“You scare off the police with another one of your crazy conspiracy theories, Saint?” a journalist said walking up the main isle. He scribbled a few notes then produced a camera. “Let me guess, this murder is related to your favorite Christmas carol, right? How’s it go?” He cleared his throat and started singing, “On the first day of Christmas my true love gave to me, blah blah blah blah.”

My true love, Nicky thought. This crime is a gift to someone. But who? He took a second look at where the killer had probably been sitting. There was a plaque on the bench engraved with the words, “Donated in memory of Margret Blackbird, may she be forever at peace.”

“Move over, Saint. You’re in my shot,” the journalist said from behind his camera.

The flash blew a puff of smoke in the air and the evening edition had its front cover photo.

But by the time that particular newspaper would hit the streets, two other priests would be dead, and Nicky Saint would be ankle deep in snow and neck deep in trouble.

12 Murders of Christmas: The Three Dead French Hens


The audience had gathered, the orchestra music had swelled and the curtains had opened to reveal a scene of absolute horror.

There, dangling by their necks, lifeless and pale, were the three stars of the “Post-Christmas Chorale Spectacular and Fundraiser,” five feet above center stage.

The dead women were Ella, Sarah and Matilda Dubois. Back at the turn of the century the sensational singing trio of French beauties had risen to fame as the “Three French Chickadees.”  Over the decades their increasing age, weight and persnicketiness had earned them the mock title the “Three French Hens.”

They dangled like limp chicken carcasses in a butcher’s window now, thought Nicky Saint, gentleman detective.  Three dead women on the third day of Christmas. This was going to be one of those cases.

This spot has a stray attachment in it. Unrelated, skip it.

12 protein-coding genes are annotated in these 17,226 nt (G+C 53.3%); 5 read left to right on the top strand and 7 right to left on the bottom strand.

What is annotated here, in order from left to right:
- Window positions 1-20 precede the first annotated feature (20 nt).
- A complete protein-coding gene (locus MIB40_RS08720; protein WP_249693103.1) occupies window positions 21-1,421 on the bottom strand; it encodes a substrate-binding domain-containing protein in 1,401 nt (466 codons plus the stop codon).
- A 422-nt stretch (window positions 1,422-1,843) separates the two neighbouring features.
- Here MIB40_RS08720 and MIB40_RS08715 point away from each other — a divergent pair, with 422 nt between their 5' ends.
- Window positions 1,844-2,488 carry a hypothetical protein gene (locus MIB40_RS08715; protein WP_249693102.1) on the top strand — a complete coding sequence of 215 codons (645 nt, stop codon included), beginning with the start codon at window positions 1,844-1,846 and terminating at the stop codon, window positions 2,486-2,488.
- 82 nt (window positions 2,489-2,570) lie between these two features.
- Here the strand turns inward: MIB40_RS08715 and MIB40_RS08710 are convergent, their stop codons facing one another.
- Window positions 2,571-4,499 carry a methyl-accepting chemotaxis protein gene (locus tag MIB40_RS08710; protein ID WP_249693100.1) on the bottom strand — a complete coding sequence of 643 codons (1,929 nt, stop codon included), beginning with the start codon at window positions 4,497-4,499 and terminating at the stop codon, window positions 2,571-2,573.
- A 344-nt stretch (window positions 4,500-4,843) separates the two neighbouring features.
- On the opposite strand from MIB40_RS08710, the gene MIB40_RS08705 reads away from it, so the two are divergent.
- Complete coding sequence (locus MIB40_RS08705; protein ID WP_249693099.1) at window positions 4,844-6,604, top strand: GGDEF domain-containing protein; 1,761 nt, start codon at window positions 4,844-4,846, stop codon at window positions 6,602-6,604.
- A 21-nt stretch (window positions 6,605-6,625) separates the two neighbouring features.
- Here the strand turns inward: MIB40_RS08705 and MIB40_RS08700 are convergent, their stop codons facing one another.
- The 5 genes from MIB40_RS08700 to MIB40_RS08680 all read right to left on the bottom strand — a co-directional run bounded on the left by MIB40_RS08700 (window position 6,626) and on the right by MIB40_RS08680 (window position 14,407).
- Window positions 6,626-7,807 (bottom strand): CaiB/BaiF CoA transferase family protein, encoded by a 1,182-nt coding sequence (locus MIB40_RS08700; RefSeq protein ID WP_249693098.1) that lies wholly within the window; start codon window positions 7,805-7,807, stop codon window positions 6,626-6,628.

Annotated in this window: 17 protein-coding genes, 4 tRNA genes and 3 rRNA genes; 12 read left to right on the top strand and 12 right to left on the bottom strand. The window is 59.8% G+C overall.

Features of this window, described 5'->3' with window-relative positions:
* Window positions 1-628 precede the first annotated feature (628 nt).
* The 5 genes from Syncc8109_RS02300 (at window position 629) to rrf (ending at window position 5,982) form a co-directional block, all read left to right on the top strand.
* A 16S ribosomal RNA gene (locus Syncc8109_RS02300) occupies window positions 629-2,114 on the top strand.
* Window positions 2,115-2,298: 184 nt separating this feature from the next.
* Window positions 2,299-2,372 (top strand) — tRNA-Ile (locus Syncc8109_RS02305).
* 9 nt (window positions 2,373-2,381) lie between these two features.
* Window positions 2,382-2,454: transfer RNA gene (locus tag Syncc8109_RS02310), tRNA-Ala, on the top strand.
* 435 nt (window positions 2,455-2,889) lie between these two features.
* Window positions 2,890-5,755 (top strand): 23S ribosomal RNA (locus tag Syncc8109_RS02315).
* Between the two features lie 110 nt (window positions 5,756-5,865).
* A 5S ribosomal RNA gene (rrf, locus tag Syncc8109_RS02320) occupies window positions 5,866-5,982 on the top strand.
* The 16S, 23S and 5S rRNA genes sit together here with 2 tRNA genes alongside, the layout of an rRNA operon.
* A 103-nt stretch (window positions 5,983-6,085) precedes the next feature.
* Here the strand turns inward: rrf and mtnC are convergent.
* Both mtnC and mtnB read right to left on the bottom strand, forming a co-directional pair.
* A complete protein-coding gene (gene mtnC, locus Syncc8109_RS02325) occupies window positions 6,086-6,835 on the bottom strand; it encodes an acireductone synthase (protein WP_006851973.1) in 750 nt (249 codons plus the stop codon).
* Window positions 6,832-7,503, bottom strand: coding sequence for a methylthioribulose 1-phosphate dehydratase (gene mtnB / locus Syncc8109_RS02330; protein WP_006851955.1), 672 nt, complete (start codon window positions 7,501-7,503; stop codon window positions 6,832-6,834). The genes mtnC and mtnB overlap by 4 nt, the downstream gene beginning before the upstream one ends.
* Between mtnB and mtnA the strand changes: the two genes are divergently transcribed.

“I heard these dames were set for a comeback,” a reporter at the crime scene said to his fellow newshound as they chewed gum, snapped pictures and scribbled in their notepads. “I heard they were supposed to sing a couple of numbers in that new big time motion picture musical with What’s Her Name, you know, the movie actress, the blonde one.”

“They’re all blonde ones now,” the other reporter replied. “Besides, you heard wrong.  These old French biddies have been recording their voices in movies for years, just they never get the credit.  They sing over some beautiful starlet’s caterwauling so’s it sounds like she’s got real talent.”

“Ah, everybody knows that,” the first reporter said. “I mean these broads were supposed to sing on the big screen as themselves. They were all going to star as What’s Her Name’s aunties in her next musical. Geez, why can’t I think of her name? She married that football star, that quarterback fella, about a month ago, you remember?”

“How they gonna dub her voice if the three women that provide it for her are on screen at the same time?”

“Beats me.  Movie magic, I guess.”

“Show’s over, boys,” a police officer said coming across the stage to shoo them away. “You too, whitey,” he said to Nicky, glaring at the detective’s stark white locks.

“Ah, come on. The show ain’t over until all three fat ladies sing,” one of the reporters joked.

“The show never even started,” the cop replied.  “Now, get.”

Nicky Saint relit his pipe and adjusted his overcoat’s collar to head out into the cold winter night. “Mind telling us what the opening number was supposed to be?” he asked the policeman.

“Yeah, I’m pretty sure it was ‘Ave Maria.’ Why?”

“No reason,” Nicky said.

Ave Maria, Hail Mary.  The clue itself was a bit of a Hail Mary, but at least it was something to go on.

Ninja Bill Book

I’ve been working on turning one of the Ninja Bill stories into a children’s book for my little boys.  Hopefully it will be done by Christmas.  I’ll throw a few excerpts up here on the ol’ bloggy blog as I get them done.

Mystery #12


Belief is a powerful thing.  It shapes our perspective, it changes our actions, it alters the way we walk and talk, it can even change our identity.  What do you believe and why do you believe it?  Faith, experience, hope, despair, ignorance, education, tradition, rebellion?

The mystery of belief to me is why we believe anything at all, and conversely, why don’t we just believe everything.

Be merry.


Splash page I drew for the comic book “Little Christmas” written by the immensely talented (though still undiscovered) comic scribe Russ Kazmierczak, Jr.